All the while, our old enemy, altitude, had us out of breath after almost every obstacle on the route. The adrenaline also kicked in. This would be awesome, uncomplicated fun in a controlled environment closer to sea level. But up here, on a constantly moving glacier, anything can happen: seracs can unexpectedly come tumbling down; crevasses can open up or widen and the ladders that we are crossing might sway from side to side or back and forth, barely able to cover the gap.
I had the impression that once we had reached 5,900m we’d be through the icefall and that all that remained would be a nice stroll up to Camp I. On reflection, I have no idea where I got that information. The mind plays tricks. I had been going over four hours by this stage and the sun had risen.
I was wearing way too many clothes and was able to partially vent using a variety of zips on softshell pants and tops, but I didn’t want to stop as the terrain had not evened out. Eventually I saw the first set of tents for Camp I and took a turn from the main path to get there. Only when I reached these tents did I discover that I had arrived at an IMG camp (international mountain guides). Recognising that I had made a wrong turn, I had to retrace my steps and then go through a series of dips, each around 50 to 100 feet with sharp drops and inclines, which required ropes to pull oneself up or ease oneself down.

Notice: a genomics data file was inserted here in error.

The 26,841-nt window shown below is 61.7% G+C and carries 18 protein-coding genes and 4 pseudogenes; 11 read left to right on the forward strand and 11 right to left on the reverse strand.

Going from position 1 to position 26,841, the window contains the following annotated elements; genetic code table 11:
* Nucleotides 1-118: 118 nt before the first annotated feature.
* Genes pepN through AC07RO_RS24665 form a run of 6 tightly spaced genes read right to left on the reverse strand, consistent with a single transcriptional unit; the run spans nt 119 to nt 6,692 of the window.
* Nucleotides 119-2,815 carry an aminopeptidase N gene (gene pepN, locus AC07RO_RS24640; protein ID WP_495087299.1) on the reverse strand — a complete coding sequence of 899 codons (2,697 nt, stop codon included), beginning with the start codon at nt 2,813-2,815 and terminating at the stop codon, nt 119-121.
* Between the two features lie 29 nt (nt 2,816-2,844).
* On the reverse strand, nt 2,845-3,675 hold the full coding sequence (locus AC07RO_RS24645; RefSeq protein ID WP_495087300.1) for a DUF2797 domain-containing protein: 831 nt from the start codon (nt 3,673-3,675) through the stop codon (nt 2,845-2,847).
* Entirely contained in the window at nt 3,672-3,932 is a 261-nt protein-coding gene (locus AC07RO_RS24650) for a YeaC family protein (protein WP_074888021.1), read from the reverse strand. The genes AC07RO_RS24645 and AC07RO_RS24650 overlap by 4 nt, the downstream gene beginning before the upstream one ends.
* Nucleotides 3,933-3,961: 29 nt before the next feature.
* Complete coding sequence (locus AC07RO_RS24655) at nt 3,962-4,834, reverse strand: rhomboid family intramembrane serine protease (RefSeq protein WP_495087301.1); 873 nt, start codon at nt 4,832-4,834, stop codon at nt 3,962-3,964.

Finally, just under six hours after leaving, I threw off the backpack and crawled into the tent, as much to get out of the now blazing sun as to recover. As drilled, I put the stove straight on and started melting snow for rehydration – I had only one litre with me for the journey.